Amazon (NASDAQ:AMZN) holds its Prime Day sale next month and it will tell us a lot about our economic future.
This should be the best Prime Day ever. Like other retailers, Amazon over-ordered when supply chains were stretched. Then consumers slowed product purchases with the new year. Warehouses are bulging with merchandise, and everything must go. Some Prime Day sales have already begun.
If merchandise flies away, that’s a good sign for AMZN stock and the American economy. If it doesn’t, we could be in for a very long recession.
AMZN Stock and Prime Day Setup
Prime Day sees AMZN stock at its lowest price in over a decade. After its 20:1 stock split it opened June 21 at $108/share. That’s a market cap of just $1.08 billion, 51 times last year’s earnings. It’s also 36% below where it started 2022, 40% off its high of last year, a split-adjusted $180. Amazon stock now sells for what it did on Feb. 10, 2020, just before the pandemic began.
But this is not the same Amazon. It’s 70% bigger. It also has higher costs, for warehouses, for labor, for moving goods around, and for the Amazon Web Services (AWS) cloud. Amazon has put $64 billion of capital to work in the last year, with 40% of it going to AWS. That business alone is at a $71 billion/year run rate. It’s still betting on growth.
The impact of this spending came into focus for me when I found I needed some new exercise equipment a few weeks ago. I placed the order before I went to bed, and it was on my front porch before I woke up.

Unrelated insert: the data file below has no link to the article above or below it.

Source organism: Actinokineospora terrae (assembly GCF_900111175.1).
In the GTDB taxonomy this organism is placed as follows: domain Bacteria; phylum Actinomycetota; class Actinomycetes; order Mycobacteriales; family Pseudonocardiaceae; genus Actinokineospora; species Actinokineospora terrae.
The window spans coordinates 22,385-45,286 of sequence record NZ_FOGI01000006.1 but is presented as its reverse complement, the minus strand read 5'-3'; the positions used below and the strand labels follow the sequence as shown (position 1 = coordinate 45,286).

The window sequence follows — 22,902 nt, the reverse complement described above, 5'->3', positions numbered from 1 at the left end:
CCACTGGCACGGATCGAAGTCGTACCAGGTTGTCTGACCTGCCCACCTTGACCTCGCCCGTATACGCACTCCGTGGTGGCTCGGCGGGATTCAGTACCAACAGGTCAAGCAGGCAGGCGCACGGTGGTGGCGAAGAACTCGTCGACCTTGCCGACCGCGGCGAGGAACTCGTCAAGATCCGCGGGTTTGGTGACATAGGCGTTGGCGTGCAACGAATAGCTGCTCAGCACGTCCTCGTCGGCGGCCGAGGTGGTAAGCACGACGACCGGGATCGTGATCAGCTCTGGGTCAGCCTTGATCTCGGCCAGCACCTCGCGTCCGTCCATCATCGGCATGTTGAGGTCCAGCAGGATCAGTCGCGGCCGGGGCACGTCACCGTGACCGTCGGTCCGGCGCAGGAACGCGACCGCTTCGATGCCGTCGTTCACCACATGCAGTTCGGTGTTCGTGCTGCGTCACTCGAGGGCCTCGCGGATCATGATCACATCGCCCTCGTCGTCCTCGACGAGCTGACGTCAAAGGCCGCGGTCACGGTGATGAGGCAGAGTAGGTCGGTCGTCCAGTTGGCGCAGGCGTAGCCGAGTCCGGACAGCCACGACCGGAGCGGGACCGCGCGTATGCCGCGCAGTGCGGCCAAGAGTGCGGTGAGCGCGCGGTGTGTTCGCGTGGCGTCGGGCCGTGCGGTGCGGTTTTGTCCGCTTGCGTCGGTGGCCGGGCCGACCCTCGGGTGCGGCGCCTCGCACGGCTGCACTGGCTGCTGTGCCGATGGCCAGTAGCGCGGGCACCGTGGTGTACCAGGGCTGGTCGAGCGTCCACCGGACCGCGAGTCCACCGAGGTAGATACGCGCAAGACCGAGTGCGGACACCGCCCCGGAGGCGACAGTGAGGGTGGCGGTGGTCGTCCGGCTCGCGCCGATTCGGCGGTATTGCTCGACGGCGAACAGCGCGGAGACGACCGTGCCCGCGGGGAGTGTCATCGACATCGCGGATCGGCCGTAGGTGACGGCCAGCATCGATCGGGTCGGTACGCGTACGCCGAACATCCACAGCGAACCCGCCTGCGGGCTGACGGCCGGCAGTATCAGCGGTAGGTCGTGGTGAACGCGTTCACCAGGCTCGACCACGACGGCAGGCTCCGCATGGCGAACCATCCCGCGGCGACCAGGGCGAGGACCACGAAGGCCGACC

Not all orders are moving so quickly, but Amazon is plainly ready to make some big sales next month. The recent slowdown has given it time to breathe, and it has put that time to work. Amazon’s logistics operation has doubled in size over the last two years.
Some analysts even say Amazon is in recession, its earnings falling this quarter as they did last. Amazon is expected to earn 14 cents/share for the June quarter, on revenue of $120 billion. Its failure to meet estimates for the last quarter started the stock’s latest dive. Bears see the trend continuing.
The stock’s fall isn’t due to the company shrinking, however. Assuming it hits estimates, sales will still be up 6% year over year. But with money costing money again, multiple compression is widespread.
Amazon is now worth just over two times its estimated 2022 revenue. If you value AWS at nine times revenue, as is true for cloud rival Microsoft (NASDAQ:MSFT), the rest of the company is worth just $370 billion. That’s close to its expected 2022 revenue.
The Bottom Line
Americans love a bargain. Amazon Prime Day will be loaded with bargains.
One such bargain is AMZN stock. Inflation has taken a huge bite out of its value, cutting what investors are willing to pay for its revenue and earnings.
But Amazon has very little debt. It’s 70% bigger than it was the last time its stock was this low. Capital spending on its cloud and delivery systems, all paid for from cash flow, have it primed to grow if customers show up.
Management will have an early read on Prime Day at its late July earnings call, but analysts will have already offered their own estimates by then. If things go smoothly both Amazon, and the market, could go on another bull run. If not, not.
On the date of publication, Dana Blankenhorn held long positions in MSFT and AMZN. The opinions expressed in this article are those of the writer, subject to the InvestorPlace.com Publishing Guidelines.
Dana Blankenhorn has been a financial and technology journalist since 1978. He is the author of Technology’s Big Bang: Yesterday, Today and Tomorrow with Moore’s Law, available at the Amazon Kindle store. Write him at email@example.com, tweet him at @danablankenhorn, or subscribe to his Substack.